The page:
In recent years, social media has become the place to find out the latest breaking news. On Twitter, the 140-character site that has become increasingly popular since its inception in 2006, they have something called “Trending Topics.” This is a glimpse into what everyone on the site is talking about. Sometimes, it’s a word or two; other times, it’s a hashtag. Whatever the trending topic of the day might be, a new study reveals that even though most people on Twitter are talking about it, half of those trending topics never make it into traditional news outlets.

In a study carried out by researchers from Universidad Carlos III de Madrid (UC3M), in collaboration with the Swiss Federal Institute of Technology in Zurich, the IMDEA Networks Institute and NEC Laboratories, the trending topics of Twitter were analyzed because they share the same characteristics as news, dealing with events or subjects that attract the attention of a vast number of people.

Over three months in 2013, researchers compiled all of the trending topics on Twitter in 35 countries, as well as an additional 65 countries over the same time frame in 2014. More than 300,000 trending topics generated at different times in different countries were obtained, which allowed the researchers to study the dissemination of the content over different cultures and countries.

"The conclusion we have reached is that the geographic dissemination of news on social networks preserves some of the biases present in the dissemination of traditional news, like the fact that it tends to flow more from rich countries to poor countries," said Rubén Cuevas, a researcher from the UC3M Department of Telematic Engineering, in a press release. "To summarize," he continued, "economic power conditions the dissemination of news on social networks among countries with different languages, while in the case of countries that share the same language, the fundamental conditioning factor is cultural similarity."

For the second part of the study, the researchers used Google News, which detects the trending topics that appear in traditional news outlets. They took four countries — the U.S., Canada, Spain, and the UK — and focused on the number of users and activity on Twitter. "Approximately half of the events included in trending topics are also reported as news in the traditional media, while the other half are subjects that, despite attracting the attention of a large number of Twitter users, do not appear in the media," said the researchers. They used an online version of each country’s main newspaper as reference for their data. They found that in Spain, trending topics are written about 55 percent of the time in traditional news outlets.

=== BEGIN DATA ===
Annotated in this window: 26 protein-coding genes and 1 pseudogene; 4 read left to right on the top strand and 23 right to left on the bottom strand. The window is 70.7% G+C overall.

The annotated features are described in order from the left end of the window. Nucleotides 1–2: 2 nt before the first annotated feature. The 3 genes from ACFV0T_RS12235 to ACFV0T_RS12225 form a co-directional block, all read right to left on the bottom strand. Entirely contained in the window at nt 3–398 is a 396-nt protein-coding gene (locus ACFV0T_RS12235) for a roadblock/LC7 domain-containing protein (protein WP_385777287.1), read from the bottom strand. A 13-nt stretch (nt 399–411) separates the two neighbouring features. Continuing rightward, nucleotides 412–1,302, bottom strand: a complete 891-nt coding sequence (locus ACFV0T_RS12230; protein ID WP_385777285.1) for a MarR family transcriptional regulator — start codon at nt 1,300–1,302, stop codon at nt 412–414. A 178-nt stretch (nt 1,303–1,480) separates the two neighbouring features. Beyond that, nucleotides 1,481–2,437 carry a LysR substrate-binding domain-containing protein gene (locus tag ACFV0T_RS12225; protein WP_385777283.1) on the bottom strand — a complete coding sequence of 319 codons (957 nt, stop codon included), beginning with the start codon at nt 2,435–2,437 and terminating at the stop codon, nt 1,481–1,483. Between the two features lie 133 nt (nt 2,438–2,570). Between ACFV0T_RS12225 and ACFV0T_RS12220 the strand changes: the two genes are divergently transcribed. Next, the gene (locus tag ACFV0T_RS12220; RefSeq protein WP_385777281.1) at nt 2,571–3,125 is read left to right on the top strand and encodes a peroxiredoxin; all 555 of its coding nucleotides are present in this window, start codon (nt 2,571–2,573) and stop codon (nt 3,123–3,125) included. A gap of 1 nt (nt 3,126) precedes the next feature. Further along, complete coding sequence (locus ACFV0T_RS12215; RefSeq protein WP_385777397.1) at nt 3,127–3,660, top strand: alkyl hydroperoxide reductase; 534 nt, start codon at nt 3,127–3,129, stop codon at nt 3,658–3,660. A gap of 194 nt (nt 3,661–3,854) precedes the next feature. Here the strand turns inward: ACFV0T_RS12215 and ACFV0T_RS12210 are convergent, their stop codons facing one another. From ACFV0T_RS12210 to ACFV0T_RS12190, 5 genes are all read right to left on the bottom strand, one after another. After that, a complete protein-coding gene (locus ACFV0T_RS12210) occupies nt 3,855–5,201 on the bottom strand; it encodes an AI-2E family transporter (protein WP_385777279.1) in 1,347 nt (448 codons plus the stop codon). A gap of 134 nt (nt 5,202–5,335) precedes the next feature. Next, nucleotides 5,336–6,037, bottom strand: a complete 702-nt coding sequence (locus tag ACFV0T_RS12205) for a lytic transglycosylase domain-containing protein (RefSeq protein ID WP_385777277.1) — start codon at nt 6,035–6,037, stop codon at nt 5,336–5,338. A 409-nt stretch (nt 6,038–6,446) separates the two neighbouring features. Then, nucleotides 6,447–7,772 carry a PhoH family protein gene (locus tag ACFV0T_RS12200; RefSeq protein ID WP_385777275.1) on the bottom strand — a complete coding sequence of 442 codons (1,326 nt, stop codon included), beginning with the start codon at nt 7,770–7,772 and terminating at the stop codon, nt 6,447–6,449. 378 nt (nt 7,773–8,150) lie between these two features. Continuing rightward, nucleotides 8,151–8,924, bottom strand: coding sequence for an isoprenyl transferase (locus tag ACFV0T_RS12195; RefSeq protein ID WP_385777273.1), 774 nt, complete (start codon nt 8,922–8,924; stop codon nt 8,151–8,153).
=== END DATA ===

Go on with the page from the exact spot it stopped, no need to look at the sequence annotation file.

Since social media is always in the now, researchers also analyzed who reported the news first — Twitter users or traditional news outlets. "If we look at the news that is reported by both sources, more than 60 percent of it appears first on Twitter, while less than 10 percent appears first in the traditional media (the rest usually appears the same day)," the researchers noted. Though not every tweet contains news, people still gravitate enough toward it to make it a trending topic.

In the U.S., the UK, and Canada, 70 percent of the news first appears on Twitter. As for Spain, the researchers found that Twitter showed the lowest capacity to gather news ahead of traditional news sources. Sixty percent of news first appeared on Twitter, while 10 percent appeared first on traditional media, and 30 percent appeared both in traditional media and Twitter simultaneously.

Source: Juan Miguel Carrascosa, Ruben Cuevas, Roberto Gonzalez, et al. Quantifying the Economic and Cultural Biases of Social Media through Trending Topics. PLOS ONE. 2015.